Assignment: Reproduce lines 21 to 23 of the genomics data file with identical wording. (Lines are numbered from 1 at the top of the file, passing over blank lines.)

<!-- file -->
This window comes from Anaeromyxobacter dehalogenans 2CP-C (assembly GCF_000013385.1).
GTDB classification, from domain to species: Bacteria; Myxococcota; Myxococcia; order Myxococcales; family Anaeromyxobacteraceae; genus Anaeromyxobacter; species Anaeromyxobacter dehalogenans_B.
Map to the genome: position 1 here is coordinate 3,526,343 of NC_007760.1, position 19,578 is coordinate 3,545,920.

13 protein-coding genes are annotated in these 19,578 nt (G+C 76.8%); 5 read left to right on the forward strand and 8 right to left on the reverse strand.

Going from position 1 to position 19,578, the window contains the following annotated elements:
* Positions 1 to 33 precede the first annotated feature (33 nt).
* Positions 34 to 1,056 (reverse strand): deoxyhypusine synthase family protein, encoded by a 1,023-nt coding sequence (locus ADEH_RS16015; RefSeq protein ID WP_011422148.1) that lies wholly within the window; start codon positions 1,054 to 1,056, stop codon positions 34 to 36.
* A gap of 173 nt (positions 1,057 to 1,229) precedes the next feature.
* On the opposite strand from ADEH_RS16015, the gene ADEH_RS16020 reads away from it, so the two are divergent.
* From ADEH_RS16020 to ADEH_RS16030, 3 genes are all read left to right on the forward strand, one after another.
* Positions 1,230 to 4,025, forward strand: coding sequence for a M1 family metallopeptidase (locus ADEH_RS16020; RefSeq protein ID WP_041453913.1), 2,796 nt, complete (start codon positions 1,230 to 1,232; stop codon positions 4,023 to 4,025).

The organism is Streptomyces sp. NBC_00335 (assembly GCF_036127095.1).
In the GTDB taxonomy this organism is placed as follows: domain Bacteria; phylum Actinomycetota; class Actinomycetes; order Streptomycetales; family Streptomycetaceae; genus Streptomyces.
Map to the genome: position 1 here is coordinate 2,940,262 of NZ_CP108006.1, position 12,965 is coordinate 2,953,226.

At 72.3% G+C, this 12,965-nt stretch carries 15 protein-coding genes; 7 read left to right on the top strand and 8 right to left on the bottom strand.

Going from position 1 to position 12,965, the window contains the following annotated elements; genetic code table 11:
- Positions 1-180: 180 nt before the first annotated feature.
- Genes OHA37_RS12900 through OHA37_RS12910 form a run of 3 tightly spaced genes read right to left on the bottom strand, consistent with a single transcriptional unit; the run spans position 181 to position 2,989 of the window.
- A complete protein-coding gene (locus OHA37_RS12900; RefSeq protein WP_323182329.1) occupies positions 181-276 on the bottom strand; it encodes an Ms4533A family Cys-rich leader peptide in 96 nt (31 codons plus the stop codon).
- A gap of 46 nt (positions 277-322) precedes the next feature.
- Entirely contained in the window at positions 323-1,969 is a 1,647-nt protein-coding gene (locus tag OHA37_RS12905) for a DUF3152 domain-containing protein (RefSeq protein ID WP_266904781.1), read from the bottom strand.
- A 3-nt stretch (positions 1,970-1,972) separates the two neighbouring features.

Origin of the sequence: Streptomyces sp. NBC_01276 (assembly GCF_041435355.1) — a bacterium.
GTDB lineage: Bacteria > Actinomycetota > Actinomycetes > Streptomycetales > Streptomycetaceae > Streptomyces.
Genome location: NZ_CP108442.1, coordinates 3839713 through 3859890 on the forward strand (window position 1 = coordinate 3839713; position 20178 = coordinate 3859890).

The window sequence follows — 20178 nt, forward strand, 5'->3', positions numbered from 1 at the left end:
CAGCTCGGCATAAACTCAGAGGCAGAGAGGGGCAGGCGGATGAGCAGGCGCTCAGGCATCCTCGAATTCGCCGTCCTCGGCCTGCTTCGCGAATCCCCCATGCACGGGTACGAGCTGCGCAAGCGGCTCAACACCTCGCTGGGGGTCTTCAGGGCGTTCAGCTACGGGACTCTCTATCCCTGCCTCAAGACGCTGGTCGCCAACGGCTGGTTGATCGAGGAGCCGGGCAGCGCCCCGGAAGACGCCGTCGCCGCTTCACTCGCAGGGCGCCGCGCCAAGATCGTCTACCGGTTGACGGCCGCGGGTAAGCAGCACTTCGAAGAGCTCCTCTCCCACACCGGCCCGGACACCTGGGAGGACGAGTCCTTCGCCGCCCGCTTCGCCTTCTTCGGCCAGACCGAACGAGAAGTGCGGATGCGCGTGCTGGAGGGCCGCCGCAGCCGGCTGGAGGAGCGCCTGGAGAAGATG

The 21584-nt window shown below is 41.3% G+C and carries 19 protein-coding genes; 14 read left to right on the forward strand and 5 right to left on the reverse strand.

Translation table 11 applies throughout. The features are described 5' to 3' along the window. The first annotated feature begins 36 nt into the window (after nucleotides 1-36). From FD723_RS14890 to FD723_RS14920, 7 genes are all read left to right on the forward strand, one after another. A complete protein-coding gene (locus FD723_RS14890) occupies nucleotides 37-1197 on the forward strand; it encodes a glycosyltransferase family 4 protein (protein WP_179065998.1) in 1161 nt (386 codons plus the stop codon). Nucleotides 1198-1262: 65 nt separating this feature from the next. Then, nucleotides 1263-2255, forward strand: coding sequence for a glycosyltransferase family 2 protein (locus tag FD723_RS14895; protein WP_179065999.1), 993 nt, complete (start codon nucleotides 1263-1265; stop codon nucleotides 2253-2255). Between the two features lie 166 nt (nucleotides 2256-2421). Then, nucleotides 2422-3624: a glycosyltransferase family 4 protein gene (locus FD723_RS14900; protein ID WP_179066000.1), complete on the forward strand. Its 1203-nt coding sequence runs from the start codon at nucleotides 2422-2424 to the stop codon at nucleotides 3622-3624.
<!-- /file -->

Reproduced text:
- Entirely contained in the window at positions 323-1,969 is a 1,647-nt protein-coding gene (locus tag OHA37_RS12905) for a DUF3152 domain-containing protein (RefSeq protein ID WP_266904781.1), read from the bottom strand.
- A 3-nt stretch (positions 1,970-1,972) separates the two neighbouring features.

Origin of the sequence: Streptomyces sp. NBC_01276 (assembly GCF_041435355.1) — a bacterium.